Simply put, cannabis producers were harvesting far more than Canadians could possibly smoke or ingest. Despite growing retail sales, the domestic market isn’t nearly as large as industry boosters – and hopeful investors – had envisioned, leading to bloated inventories.
Consumers have been pretty clear about what they do like: cheaper pot.
Between October and December of last year, 61 per cent of sales of dried flower on the Ontario Cannabis Store (OCS) website were between $3 and $6.50 on a per-gram basis, according to its latest quarterly report. (At retail stores, 45 per cent of sales were in that range.) The cheapest dried cannabis on the provincial site sells for $3.57 a gram (taxes included), albeit usually for purchases of 28 grams, a large amount for a recreational user.
“Much like in other industries, probably the biggest chunk of the market is going to be value-price products,” said Prof. Armstrong, who researches the industry. “Most consumers just want something decent at a low price, particularly if they’re heavy users.”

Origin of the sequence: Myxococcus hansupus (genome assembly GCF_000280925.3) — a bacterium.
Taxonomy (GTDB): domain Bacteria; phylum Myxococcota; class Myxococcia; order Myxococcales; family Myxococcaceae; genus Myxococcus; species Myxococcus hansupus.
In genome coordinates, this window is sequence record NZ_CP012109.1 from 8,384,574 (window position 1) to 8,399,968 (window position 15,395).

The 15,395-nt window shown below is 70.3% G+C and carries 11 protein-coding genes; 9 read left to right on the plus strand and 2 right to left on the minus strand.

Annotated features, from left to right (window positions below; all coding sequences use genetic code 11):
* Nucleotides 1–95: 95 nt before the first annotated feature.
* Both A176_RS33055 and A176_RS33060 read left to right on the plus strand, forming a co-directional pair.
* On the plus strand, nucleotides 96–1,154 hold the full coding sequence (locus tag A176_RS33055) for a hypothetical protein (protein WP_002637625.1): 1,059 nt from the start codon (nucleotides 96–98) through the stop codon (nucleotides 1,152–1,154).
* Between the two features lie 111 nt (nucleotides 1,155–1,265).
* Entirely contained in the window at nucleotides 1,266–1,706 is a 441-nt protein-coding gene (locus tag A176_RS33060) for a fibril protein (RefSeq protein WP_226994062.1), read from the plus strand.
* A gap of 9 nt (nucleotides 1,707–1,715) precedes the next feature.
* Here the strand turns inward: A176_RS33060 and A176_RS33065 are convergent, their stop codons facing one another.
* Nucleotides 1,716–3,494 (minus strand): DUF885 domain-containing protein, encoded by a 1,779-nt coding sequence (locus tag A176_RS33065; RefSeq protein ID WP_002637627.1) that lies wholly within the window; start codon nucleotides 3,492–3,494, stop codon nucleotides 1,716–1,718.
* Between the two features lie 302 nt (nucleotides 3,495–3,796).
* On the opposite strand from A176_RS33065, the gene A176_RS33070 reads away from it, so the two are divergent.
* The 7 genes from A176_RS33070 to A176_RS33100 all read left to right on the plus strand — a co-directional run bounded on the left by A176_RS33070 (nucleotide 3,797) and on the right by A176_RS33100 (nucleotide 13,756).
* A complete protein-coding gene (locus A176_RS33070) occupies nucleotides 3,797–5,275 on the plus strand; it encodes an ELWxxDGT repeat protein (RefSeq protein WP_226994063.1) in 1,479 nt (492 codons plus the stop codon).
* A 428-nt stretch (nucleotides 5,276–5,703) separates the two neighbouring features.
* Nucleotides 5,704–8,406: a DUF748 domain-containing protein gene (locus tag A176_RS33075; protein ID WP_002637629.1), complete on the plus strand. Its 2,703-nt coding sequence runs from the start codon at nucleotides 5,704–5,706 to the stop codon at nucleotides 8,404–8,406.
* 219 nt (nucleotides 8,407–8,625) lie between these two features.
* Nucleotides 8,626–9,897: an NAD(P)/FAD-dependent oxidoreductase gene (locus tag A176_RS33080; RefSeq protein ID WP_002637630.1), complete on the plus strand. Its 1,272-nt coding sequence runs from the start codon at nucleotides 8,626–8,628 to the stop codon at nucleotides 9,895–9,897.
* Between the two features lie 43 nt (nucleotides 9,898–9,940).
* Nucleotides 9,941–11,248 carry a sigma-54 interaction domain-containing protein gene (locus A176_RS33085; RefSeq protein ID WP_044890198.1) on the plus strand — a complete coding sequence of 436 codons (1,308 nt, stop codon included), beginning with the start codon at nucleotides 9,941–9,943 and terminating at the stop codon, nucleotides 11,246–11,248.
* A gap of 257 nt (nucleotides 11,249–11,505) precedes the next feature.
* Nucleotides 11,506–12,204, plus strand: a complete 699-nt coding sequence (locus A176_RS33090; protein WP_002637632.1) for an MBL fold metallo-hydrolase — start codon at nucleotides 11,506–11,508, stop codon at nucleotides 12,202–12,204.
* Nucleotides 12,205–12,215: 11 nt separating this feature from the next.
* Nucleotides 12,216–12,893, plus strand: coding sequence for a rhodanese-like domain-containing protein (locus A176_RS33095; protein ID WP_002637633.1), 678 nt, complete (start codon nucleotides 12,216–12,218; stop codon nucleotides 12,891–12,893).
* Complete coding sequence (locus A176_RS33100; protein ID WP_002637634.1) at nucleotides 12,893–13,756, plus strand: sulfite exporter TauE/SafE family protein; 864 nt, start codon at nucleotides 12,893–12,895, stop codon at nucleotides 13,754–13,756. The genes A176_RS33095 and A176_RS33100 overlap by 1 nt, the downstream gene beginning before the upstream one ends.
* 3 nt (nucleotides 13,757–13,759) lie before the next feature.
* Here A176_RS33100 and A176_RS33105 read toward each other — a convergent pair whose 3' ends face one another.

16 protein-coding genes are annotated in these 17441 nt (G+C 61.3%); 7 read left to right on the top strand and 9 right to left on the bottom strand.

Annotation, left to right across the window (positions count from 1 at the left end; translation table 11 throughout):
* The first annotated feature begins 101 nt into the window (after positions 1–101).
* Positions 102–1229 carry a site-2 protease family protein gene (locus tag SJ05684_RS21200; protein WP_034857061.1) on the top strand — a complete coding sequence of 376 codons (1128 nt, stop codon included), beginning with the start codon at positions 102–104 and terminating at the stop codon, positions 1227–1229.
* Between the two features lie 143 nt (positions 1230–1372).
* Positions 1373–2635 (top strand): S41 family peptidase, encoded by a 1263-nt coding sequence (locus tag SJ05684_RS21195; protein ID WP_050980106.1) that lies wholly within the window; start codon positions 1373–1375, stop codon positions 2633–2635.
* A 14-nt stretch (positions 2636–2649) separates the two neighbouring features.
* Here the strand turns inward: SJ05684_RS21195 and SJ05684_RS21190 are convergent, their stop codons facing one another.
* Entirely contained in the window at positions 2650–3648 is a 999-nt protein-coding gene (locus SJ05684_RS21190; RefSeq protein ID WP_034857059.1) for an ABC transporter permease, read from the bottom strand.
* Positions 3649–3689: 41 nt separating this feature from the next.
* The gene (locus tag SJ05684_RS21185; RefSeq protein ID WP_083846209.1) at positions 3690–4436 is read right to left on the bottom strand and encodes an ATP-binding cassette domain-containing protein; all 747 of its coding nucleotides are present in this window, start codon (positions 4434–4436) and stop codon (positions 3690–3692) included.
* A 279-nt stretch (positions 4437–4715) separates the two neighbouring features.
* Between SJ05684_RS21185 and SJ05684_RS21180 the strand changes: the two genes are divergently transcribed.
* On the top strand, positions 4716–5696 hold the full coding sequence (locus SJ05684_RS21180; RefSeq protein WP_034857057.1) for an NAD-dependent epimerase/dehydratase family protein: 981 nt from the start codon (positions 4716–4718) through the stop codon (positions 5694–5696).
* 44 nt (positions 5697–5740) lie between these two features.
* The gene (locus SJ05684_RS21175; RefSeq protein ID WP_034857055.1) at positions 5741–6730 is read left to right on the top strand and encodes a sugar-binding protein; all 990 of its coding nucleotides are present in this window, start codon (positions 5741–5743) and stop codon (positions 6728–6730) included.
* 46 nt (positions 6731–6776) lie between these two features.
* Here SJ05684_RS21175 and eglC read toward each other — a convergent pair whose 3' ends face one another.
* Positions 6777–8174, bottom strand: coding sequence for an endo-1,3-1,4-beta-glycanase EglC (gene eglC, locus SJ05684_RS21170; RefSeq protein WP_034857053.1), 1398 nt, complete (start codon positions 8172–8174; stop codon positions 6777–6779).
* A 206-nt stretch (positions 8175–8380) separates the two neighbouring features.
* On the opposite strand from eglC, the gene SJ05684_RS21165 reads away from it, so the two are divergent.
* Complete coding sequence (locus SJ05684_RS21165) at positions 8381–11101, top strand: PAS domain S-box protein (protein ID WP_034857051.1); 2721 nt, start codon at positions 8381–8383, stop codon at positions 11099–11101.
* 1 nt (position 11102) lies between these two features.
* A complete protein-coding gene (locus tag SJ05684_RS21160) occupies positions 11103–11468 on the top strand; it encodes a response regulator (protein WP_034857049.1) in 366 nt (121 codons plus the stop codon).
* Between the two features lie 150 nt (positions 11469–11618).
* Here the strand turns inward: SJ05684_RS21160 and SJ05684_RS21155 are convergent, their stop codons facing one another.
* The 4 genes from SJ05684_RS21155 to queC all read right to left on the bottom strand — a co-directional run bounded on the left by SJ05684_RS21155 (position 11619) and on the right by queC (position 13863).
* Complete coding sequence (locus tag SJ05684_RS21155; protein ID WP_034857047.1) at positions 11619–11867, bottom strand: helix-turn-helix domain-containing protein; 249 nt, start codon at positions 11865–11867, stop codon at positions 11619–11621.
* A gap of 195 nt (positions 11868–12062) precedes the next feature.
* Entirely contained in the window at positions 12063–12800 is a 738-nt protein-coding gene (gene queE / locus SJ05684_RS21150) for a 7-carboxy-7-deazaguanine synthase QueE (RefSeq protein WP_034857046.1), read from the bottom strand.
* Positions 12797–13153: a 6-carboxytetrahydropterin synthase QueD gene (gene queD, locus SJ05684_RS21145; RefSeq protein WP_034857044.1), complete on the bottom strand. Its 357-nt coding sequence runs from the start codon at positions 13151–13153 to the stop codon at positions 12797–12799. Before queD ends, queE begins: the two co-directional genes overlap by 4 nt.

As low prices persist, buyers are leaving the illicit market. Legal vendors now scoop up a majority of cannabis sales in Ontario – a feat they finally achieved in the second half of 2021, the OCS estimates.
“I think we got to a point where flower pricing on the value segment is actually at, or even slightly below, what the illicit market is at,” Beena Goldenberg, chief executive officer at OrganiGram Holdings Inc., recently said on an earnings call.
But within the legal market, analysts say, there is little brand loyalty and market share is tenuous. In March, 2021, four large producers – Tilray Brands Inc. TLRY-T, Hexo Corp. HEXO-T, Canopy Growth Corp. WEED-T and Aurora Cannabis ACB-T – accounted for 54 per cent of retail sales, according to figures from Hifyre, a data platform that covers a portion of the Canadian cannabis retail market. A year later, they made up just 28 per cent of sales.
Some producers aren’t keen to join a race to the bottom. “You’re seeing an acceleration of irrational pricing, particularly on discount flower, and we’ve made the determination that we’re going to get out of certain categories that don’t make sense and lose money,” Miguel Martin, the CEO of Aurora Cannabis, told analysts in February.